rising out of it. It was a searing version of Cold Irons Bound. This
Rocked. Bob is a crazy little man. He's got the head of an apple-doll
crowned with a wad of steel wool. Tonight that head was on top of a body
that seemed like a marionette meant to be Gene Kelly. Bob was sweeping the
floor with his feet, rolling his ankles, collapsing his skeletal frame, and
lurching up again. At moments he seemed to be dancing like he was trying to
lift his feet from a sticky floor, or walking on hot coals.
The Acoustic set started with Tomorrow Is A Long Time. A sparkling
version that had Tony Garnier playing the big double bass for the only time
that evening. Next came Masters of War. Bob skipped a couple of verses in
this one, you might not say he's young and unlearned anymore anyway. The
bass in this one gave a real sense of ominous menace.
My Back Pages followed. Bob pulled out the harp for this one. His
singing was spot on.
Tangled Up In Blue was brilliant. The band tumbled through it
beautifully and Bob was dancing again. I was about to burst with joy by
this time and half way through the song I was fighting tears.
Then we got another surprise. Every Grain of Sand. It was back to the
electric instruments for this one.
The set ended with Highway 61 Revisited. The band absolutely sizzled
through this one and Bob was doing some great vocal Bobisms, "Down on
Highway sixty- whaaaaaaaaaaaan." His impression of Bob Dylan is a tad
better than Joni Mitchell's.
The encore was predictable but still lovingly appreciated. Love Sick; a
rollicking Rainy Day Women #12 & 35; an exquisite acoustic Blowin' In The
Wind; back to electric instruments for 'Til I Fell In Love With You; and a
wonderful It Ain't Me, Babe to finish. Bob put down the guitar after he
finished his singing and picked up the harp again. He started slow, testing
the rhythm and teasing the audience. He crouched and moved like he was
stalking wild game in the bush, crouching, free hand outstretched as
ballast. Then he started wiggling like a cobra as be began to pick up the
volume, heavy accents on the chord changes. He let a few high peals ring
but he never really really let go of it. But it was such a hoot to see him
dancing, unencumbered by guitar. It was almost like watching some
overwrought pantomimed death sequence in a Shakespeare play. Bob is a funny
guy. You gotta love him.
Review by Shawn Pulver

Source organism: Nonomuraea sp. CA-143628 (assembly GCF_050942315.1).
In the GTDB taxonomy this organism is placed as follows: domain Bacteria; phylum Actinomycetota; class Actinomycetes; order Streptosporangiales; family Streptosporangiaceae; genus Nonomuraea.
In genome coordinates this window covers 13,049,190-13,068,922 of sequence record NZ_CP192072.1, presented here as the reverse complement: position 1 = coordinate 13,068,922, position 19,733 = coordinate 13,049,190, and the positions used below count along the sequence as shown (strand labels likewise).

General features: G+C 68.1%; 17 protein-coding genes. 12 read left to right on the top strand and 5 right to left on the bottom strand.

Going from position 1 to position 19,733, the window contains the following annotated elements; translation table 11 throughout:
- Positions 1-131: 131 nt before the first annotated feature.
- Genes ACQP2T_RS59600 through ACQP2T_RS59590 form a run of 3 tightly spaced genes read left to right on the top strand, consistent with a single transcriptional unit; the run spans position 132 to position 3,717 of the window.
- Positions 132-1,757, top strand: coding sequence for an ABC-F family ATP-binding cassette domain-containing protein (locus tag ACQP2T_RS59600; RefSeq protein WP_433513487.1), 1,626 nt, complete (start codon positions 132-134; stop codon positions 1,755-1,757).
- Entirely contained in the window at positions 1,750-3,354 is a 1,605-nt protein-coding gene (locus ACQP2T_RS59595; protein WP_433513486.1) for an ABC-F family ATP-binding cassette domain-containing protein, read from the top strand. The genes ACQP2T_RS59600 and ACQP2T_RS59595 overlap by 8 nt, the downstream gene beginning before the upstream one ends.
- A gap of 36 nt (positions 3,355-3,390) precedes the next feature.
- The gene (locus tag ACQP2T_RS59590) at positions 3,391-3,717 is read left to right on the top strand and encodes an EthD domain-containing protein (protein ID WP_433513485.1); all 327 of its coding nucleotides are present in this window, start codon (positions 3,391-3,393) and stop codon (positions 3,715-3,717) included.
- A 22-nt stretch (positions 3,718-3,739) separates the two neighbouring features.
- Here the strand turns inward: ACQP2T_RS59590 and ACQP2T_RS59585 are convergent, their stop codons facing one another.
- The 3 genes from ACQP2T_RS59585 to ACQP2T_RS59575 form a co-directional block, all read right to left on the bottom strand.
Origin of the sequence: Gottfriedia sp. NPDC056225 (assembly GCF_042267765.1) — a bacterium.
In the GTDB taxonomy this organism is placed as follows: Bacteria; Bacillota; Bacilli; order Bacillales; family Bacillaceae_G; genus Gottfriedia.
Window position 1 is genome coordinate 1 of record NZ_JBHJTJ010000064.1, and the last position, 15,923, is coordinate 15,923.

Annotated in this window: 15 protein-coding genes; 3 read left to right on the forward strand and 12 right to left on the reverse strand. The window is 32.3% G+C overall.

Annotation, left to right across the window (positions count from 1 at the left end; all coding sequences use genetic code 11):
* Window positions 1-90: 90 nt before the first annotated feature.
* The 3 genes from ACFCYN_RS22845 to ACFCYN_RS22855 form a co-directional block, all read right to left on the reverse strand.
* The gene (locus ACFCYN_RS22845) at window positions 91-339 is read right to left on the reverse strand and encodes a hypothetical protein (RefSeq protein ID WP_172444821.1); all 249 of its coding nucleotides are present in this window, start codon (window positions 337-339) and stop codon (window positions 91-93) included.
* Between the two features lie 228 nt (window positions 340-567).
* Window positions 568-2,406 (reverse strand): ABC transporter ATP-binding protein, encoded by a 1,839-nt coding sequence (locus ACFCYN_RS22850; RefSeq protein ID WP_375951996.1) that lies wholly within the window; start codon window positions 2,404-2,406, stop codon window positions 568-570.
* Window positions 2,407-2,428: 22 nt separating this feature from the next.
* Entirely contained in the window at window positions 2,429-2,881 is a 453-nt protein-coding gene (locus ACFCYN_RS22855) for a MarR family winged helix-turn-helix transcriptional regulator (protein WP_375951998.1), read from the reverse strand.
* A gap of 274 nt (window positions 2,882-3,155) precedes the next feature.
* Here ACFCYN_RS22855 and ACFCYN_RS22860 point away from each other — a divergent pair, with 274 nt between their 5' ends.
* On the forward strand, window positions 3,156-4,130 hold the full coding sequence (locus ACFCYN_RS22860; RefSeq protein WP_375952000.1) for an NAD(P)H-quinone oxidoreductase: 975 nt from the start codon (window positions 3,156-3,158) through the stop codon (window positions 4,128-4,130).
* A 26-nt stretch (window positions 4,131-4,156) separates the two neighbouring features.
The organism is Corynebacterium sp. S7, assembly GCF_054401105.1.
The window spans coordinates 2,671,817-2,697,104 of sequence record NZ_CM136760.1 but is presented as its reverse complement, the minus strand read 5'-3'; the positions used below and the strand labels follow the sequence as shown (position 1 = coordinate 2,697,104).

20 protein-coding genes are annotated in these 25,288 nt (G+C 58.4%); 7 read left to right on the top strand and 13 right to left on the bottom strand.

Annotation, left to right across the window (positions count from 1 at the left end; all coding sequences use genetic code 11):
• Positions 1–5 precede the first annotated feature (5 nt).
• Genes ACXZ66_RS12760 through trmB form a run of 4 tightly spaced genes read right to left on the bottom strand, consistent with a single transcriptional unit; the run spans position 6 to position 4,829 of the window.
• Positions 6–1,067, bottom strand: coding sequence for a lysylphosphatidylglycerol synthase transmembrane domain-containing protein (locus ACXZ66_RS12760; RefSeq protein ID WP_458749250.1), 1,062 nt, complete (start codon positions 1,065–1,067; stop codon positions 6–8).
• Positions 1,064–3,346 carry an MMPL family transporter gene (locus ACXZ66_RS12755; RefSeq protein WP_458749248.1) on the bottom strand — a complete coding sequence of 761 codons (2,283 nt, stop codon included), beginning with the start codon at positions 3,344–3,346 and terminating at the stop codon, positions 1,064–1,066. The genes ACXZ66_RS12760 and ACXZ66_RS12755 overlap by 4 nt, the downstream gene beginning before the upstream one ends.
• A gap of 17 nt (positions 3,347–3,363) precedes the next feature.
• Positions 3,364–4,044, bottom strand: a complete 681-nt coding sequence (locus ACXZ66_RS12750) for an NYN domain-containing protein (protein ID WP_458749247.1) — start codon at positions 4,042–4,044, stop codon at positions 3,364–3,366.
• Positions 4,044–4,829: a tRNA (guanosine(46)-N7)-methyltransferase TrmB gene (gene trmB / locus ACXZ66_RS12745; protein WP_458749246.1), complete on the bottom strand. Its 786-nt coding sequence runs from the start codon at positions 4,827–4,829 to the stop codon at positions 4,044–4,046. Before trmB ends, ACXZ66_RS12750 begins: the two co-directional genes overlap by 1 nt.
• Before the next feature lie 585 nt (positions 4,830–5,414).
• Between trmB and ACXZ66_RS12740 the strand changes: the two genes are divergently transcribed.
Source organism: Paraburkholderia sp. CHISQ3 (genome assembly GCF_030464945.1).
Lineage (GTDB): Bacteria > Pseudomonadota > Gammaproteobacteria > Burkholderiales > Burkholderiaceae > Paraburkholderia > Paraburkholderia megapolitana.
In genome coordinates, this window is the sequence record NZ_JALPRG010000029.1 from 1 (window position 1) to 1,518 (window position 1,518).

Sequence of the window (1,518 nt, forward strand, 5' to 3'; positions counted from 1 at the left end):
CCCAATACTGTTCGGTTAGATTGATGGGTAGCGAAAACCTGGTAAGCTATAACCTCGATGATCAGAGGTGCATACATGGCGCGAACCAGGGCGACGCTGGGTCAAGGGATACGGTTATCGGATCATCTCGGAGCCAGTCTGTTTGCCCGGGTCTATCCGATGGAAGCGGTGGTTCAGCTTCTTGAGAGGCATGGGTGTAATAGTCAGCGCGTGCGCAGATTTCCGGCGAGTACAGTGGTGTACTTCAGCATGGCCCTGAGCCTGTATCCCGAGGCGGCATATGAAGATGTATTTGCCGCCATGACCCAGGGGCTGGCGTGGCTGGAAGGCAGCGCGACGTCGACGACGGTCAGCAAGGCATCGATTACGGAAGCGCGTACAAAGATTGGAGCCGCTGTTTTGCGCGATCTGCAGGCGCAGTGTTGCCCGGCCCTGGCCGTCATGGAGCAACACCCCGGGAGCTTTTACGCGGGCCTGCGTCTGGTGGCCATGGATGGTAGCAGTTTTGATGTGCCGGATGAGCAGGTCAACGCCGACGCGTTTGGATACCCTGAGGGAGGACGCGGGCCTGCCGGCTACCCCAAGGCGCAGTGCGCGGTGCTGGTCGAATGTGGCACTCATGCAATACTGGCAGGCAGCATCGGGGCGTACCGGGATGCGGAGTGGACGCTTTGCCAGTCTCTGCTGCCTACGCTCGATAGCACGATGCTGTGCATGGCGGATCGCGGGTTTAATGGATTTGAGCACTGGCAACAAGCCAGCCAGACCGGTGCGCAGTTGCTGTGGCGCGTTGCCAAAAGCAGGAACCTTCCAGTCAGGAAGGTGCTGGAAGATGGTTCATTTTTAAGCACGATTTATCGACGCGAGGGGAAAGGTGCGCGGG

To say I was excited to see Bob in my home town would be a bit of an
understatement. My expectations were very high after a great Detroit show.
Joni's set was again politely recieved but did not get much reaction from
the fair sized crowd. It was clear after Joni's set that the security did
not really care since they basically let anybody on the floor who wanted to
gather in front of the stage. I was able to secure a position directly in
front of the stage, five feet from Bob.
Serve Somebody: Similar to the night before, but a little difficult to pick
up the words due to some initial sound problems which were fixed for...
Million Miles: I was hopeing for a new tune in this spot, but it was well
performed and considering where I was, how could I complain about what he
played. Oh, Bob wore the identical outfit as last night. The rest of the
band had different outfits on.
Tom Thumb: A huge surprise. I haven't heard this performed with his new
band many times at all. It was a little too fast, but I, and the crowd,
loved every minute of it. After the song was over Bob mentioned something
about Gordon Lightfoot and how he might be in the audience. I had a
feeling what he would play next.
Not Supposed to Care: Of all the performances I saw in the three shows on
this tour- Detroit, Toronto, Ottawa - this was the most stunning. He
pronounced each word with tremendous care. I was taken back by each line he
sang. The audience, which appeared to be knowledeable of the song, also
seemed stunned by the beauty of the performance. Just perfect!!!!
Cold Irons: The bass at the begining was breathtaking. Really cooked.
Tommorow is Long Time: After hearing him play it in January I said that he
could never play a better verison. I was wrong - this was even more
heartfelt and beautiul. Rememeber the other great Toronto performance of
Tommorow is long Time at the O'keefe in '90? By this point I knew that I
witnessing a legendary performance. Something about the Maple Leaf Gardens.
Ie the great '74, 76, and 78 shows that took place in this legendary arena.
Since the Garden is being replaced, this will be, in all likelihood, the
last performance by Bob in this arena.
Masters: Similar to the night before. It is great how the song builds
untill the last verse where it seems to just explode.
Back Pages: Sounded like Hattie Carroll at the begining. A great
performance which featured some great harp. Some great Elvis like poses as
Tangled. It couldn't match the soon to be legendary Auburn Hills
performance. It was good nonetheless and got most of the fans off their
Every Grain: The night before I had been yelling at Bob to play this.
Although I screamed I and I before he began the electric set, I was
definetely happy with Bob's choice. Not the best version I've ever heard,
but it is the first time I have ever seen him play this live. There was
also a very long instrumental. I realized that anything after this point
was just a bonus.
Hwy 61: Always fun. Bob really seemed to really be having fun.
Lovesick: The Usual good perfomance.